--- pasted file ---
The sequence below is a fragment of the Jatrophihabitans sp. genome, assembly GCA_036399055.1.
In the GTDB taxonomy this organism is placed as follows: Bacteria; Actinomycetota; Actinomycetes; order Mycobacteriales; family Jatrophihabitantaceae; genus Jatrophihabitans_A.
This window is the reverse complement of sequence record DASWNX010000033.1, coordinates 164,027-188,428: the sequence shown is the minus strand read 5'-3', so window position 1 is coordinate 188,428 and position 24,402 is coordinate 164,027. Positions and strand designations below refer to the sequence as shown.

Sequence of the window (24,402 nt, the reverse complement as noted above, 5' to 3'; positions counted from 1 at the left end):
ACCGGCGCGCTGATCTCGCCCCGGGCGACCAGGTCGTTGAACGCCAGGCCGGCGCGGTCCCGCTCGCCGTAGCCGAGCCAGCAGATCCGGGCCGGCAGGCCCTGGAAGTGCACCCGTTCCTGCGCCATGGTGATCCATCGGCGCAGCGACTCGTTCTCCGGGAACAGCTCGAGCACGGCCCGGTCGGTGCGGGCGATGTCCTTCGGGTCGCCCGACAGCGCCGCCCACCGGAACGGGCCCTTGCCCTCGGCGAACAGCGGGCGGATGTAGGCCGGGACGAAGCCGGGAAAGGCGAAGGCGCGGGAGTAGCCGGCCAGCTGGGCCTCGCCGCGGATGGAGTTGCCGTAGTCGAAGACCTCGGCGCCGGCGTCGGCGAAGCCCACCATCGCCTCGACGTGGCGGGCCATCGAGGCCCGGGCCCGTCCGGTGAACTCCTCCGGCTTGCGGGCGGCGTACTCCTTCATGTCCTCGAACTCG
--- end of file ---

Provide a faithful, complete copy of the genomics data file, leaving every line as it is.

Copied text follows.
The sequence below is a fragment of the Jatrophihabitans sp. genome, assembly GCA_036399055.1.
In the GTDB taxonomy this organism is placed as follows: Bacteria; Actinomycetota; Actinomycetes; order Mycobacteriales; family Jatrophihabitantaceae; genus Jatrophihabitans_A.
This window is the reverse complement of sequence record DASWNX010000033.1, coordinates 164,027-188,428: the sequence shown is the minus strand read 5'-3', so window position 1 is coordinate 188,428 and position 24,402 is coordinate 164,027. Positions and strand designations below refer to the sequence as shown.

Sequence of the window (24,402 nt, the reverse complement as noted above, 5' to 3'; positions counted from 1 at the left end):
ACCGGCGCGCTGATCTCGCCCCGGGCGACCAGGTCGTTGAACGCCAGGCCGGCGCGGTCCCGCTCGCCGTAGCCGAGCCAGCAGATCCGGGCCGGCAGGCCCTGGAAGTGCACCCGTTCCTGCGCCATGGTGATCCATCGGCGCAGCGACTCGTTCTCCGGGAACAGCTCGAGCACGGCCCGGTCGGTGCGGGCGATGTCCTTCGGGTCGCCCGACAGCGCCGCCCACCGGAACGGGCCCTTGCCCTCGGCGAACAGCGGGCGGATGTAGGCCGGGACGAAGCCGGGAAAGGCGAAGGCGCGGGAGTAGCCGGCCAGCTGGGCCTCGCCGCGGATGGAGTTGCCGTAGTCGAAGACCTCGGCGCCGGCGTCGGCGAAGCCCACCATCGCCTCGACGTGGCGGGCCATCGAGGCCCGGGCCCGTCCGGTGAACTCCTCCGGCTTGCGGGCGGCGTACTCCTTCATGTCCTCGAACTCG